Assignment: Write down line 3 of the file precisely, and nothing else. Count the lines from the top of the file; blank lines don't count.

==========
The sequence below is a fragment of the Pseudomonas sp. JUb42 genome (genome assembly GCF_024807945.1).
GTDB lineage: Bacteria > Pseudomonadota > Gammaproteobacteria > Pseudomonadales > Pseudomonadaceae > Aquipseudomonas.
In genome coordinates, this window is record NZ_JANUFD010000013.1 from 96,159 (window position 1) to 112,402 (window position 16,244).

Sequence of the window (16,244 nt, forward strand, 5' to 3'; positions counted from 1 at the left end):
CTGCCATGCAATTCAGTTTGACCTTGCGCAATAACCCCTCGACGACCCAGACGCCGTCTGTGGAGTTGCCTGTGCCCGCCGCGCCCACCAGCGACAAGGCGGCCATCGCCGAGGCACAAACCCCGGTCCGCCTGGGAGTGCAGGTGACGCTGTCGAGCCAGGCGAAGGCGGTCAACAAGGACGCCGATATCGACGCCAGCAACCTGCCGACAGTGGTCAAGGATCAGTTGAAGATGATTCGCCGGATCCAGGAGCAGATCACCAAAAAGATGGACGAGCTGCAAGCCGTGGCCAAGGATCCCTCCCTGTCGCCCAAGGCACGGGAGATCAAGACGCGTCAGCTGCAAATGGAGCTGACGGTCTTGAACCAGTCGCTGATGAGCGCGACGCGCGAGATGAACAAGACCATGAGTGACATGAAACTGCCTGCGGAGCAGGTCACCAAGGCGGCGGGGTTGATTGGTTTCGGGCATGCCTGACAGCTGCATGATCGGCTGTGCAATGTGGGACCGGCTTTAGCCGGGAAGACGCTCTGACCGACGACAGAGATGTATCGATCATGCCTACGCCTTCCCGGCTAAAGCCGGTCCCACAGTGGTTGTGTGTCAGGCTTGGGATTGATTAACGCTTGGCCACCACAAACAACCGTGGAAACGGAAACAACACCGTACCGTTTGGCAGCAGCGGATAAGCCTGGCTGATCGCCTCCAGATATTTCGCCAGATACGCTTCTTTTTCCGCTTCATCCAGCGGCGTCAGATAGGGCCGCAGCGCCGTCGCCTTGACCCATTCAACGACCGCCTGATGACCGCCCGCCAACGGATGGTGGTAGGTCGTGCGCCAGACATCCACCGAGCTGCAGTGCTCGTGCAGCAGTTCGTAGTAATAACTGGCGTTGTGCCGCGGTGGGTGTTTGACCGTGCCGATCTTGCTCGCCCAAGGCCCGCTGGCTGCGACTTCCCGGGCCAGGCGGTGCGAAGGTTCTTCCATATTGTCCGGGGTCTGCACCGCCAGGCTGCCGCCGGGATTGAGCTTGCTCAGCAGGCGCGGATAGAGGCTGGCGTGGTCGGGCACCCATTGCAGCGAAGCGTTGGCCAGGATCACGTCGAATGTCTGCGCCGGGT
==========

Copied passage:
In genome coordinates, this window is record NZ_JANUFD010000013.1 from 96,159 (window position 1) to 112,402 (window position 16,244).